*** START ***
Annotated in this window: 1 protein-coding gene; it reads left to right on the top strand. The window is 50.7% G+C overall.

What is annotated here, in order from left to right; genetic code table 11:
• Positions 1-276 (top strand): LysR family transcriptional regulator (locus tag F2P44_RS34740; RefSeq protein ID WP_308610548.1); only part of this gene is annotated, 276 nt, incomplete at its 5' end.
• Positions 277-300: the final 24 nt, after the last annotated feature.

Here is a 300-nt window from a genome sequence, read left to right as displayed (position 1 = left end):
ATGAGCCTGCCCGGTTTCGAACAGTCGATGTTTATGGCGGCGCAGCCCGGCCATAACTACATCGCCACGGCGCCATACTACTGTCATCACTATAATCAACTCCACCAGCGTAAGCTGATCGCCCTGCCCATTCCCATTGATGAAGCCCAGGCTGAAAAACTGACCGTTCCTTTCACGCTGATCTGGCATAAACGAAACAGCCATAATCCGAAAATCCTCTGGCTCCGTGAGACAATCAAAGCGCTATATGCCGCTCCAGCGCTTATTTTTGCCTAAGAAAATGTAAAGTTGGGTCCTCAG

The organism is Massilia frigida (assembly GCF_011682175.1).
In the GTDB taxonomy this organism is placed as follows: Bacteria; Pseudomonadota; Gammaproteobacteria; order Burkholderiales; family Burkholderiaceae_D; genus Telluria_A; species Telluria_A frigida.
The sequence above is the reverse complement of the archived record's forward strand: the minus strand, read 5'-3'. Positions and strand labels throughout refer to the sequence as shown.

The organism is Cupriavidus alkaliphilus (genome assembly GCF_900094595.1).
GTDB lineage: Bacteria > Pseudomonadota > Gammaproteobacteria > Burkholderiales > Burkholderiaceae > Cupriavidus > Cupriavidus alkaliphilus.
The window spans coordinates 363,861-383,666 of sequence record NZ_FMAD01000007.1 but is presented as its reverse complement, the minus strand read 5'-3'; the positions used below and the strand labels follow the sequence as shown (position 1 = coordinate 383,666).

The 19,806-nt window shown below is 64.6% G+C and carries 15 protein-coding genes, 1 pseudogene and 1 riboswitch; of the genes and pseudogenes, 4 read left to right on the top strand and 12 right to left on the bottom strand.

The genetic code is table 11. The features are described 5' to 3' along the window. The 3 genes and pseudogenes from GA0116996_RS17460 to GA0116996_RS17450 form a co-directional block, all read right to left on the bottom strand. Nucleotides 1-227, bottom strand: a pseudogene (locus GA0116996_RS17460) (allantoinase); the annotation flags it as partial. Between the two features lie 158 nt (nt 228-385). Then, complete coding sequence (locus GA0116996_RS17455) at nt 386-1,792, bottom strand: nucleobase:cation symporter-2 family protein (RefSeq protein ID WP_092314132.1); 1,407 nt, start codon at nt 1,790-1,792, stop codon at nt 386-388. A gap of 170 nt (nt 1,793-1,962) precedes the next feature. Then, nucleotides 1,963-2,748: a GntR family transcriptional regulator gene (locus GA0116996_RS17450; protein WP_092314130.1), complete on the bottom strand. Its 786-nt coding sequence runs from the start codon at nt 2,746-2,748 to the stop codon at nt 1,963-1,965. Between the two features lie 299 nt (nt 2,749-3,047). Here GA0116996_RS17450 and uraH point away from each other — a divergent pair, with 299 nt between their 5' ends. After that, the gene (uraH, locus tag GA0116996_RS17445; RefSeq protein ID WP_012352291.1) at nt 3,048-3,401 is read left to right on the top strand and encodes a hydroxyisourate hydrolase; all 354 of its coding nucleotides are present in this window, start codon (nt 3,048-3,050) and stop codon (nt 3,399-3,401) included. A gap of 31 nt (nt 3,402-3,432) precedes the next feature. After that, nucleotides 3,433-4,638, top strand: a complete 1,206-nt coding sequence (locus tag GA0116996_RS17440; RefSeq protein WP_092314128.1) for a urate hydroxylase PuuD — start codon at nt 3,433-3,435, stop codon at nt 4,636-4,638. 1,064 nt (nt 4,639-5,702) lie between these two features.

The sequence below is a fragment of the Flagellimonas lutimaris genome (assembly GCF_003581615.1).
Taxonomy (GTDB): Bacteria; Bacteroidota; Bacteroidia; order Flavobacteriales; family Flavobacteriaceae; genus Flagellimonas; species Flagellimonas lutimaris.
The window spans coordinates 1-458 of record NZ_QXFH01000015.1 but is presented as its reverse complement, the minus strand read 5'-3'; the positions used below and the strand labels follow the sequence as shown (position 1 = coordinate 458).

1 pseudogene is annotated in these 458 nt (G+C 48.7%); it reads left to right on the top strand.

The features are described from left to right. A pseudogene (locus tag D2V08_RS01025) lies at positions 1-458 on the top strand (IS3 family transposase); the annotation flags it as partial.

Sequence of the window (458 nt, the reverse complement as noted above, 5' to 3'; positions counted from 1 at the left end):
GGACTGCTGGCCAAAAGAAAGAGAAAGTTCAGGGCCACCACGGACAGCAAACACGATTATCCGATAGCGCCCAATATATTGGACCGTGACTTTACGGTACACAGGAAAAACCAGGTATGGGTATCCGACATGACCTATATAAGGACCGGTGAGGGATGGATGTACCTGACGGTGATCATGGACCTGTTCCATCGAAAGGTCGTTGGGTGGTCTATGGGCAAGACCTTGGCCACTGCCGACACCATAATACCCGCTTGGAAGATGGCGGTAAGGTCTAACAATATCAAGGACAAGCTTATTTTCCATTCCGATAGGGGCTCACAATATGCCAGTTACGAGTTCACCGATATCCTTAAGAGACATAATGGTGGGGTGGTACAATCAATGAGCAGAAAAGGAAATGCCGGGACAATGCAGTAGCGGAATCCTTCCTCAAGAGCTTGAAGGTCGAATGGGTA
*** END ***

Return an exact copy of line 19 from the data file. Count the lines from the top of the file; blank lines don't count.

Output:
The features are described from left to right. A pseudogene (locus tag D2V08_RS01025) lies at positions 1-458 on the top strand (IS3 family transposase); the annotation flags it as partial.